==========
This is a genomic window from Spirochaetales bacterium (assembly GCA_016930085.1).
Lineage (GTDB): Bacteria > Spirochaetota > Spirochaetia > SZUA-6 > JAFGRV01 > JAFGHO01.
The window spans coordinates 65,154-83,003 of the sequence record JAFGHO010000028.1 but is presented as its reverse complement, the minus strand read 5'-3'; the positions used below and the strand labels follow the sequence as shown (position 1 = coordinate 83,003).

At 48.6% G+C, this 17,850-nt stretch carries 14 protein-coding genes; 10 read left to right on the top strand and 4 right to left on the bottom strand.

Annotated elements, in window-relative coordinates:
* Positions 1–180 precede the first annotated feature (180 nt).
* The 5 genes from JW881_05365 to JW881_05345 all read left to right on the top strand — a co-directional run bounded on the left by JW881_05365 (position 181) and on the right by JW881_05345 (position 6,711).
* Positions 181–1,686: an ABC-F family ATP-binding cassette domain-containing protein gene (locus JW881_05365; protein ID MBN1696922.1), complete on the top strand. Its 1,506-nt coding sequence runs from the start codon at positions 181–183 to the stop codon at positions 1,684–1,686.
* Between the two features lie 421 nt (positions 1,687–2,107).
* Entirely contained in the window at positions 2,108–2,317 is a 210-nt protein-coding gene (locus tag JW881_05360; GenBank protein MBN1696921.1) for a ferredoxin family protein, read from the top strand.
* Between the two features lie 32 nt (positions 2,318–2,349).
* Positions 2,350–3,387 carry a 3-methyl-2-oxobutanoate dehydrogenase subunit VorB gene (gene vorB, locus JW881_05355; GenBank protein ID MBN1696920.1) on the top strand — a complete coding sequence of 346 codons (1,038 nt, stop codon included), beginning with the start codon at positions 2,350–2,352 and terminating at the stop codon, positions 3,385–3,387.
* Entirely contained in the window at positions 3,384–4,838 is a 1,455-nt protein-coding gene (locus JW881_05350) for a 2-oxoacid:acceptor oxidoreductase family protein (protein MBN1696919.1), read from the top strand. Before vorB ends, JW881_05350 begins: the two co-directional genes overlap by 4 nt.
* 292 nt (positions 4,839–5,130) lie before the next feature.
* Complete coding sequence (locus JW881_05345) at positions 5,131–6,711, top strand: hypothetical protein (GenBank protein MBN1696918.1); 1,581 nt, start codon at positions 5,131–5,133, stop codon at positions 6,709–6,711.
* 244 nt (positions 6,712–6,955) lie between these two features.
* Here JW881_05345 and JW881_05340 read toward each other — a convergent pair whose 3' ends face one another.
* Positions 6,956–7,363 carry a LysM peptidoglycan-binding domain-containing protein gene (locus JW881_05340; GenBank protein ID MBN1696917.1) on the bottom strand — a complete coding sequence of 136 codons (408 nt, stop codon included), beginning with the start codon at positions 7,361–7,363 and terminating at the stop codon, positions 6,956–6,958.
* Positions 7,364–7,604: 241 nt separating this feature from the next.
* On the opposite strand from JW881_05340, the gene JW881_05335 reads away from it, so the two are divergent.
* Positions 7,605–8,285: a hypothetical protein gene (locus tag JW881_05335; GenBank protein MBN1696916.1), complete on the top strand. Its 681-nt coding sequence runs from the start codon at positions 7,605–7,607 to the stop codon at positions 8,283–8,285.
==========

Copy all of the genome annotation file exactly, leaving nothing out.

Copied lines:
This is a genomic window from Spirochaetales bacterium (assembly GCA_016930085.1).
Lineage (GTDB): Bacteria > Spirochaetota > Spirochaetia > SZUA-6 > JAFGRV01 > JAFGHO01.
The window spans coordinates 65,154-83,003 of the sequence record JAFGHO010000028.1 but is presented as its reverse complement, the minus strand read 5'-3'; the positions used below and the strand labels follow the sequence as shown (position 1 = coordinate 83,003).

At 48.6% G+C, this 17,850-nt stretch carries 14 protein-coding genes; 10 read left to right on the top strand and 4 right to left on the bottom strand.

Annotated elements, in window-relative coordinates:
* Positions 1–180 precede the first annotated feature (180 nt).
* The 5 genes from JW881_05365 to JW881_05345 all read left to right on the top strand — a co-directional run bounded on the left by JW881_05365 (position 181) and on the right by JW881_05345 (position 6,711).
* Positions 181–1,686: an ABC-F family ATP-binding cassette domain-containing protein gene (locus JW881_05365; protein ID MBN1696922.1), complete on the top strand. Its 1,506-nt coding sequence runs from the start codon at positions 181–183 to the stop codon at positions 1,684–1,686.
* Between the two features lie 421 nt (positions 1,687–2,107).
* Entirely contained in the window at positions 2,108–2,317 is a 210-nt protein-coding gene (locus tag JW881_05360; GenBank protein MBN1696921.1) for a ferredoxin family protein, read from the top strand.
* Between the two features lie 32 nt (positions 2,318–2,349).
* Positions 2,350–3,387 carry a 3-methyl-2-oxobutanoate dehydrogenase subunit VorB gene (gene vorB, locus JW881_05355; GenBank protein ID MBN1696920.1) on the top strand — a complete coding sequence of 346 codons (1,038 nt, stop codon included), beginning with the start codon at positions 2,350–2,352 and terminating at the stop codon, positions 3,385–3,387.
* Entirely contained in the window at positions 3,384–4,838 is a 1,455-nt protein-coding gene (locus JW881_05350) for a 2-oxoacid:acceptor oxidoreductase family protein (protein MBN1696919.1), read from the top strand. Before vorB ends, JW881_05350 begins: the two co-directional genes overlap by 4 nt.
* 292 nt (positions 4,839–5,130) lie before the next feature.
* Complete coding sequence (locus JW881_05345) at positions 5,131–6,711, top strand: hypothetical protein (GenBank protein MBN1696918.1); 1,581 nt, start codon at positions 5,131–5,133, stop codon at positions 6,709–6,711.
* 244 nt (positions 6,712–6,955) lie between these two features.
* Here JW881_05345 and JW881_05340 read toward each other — a convergent pair whose 3' ends face one another.
* Positions 6,956–7,363 carry a LysM peptidoglycan-binding domain-containing protein gene (locus JW881_05340; GenBank protein ID MBN1696917.1) on the bottom strand — a complete coding sequence of 136 codons (408 nt, stop codon included), beginning with the start codon at positions 7,361–7,363 and terminating at the stop codon, positions 6,956–6,958.
* Positions 7,364–7,604: 241 nt separating this feature from the next.
* On the opposite strand from JW881_05340, the gene JW881_05335 reads away from it, so the two are divergent.
* Positions 7,605–8,285: a hypothetical protein gene (locus tag JW881_05335; GenBank protein MBN1696916.1), complete on the top strand. Its 681-nt coding sequence runs from the start codon at positions 7,605–7,607 to the stop codon at positions 8,283–8,285.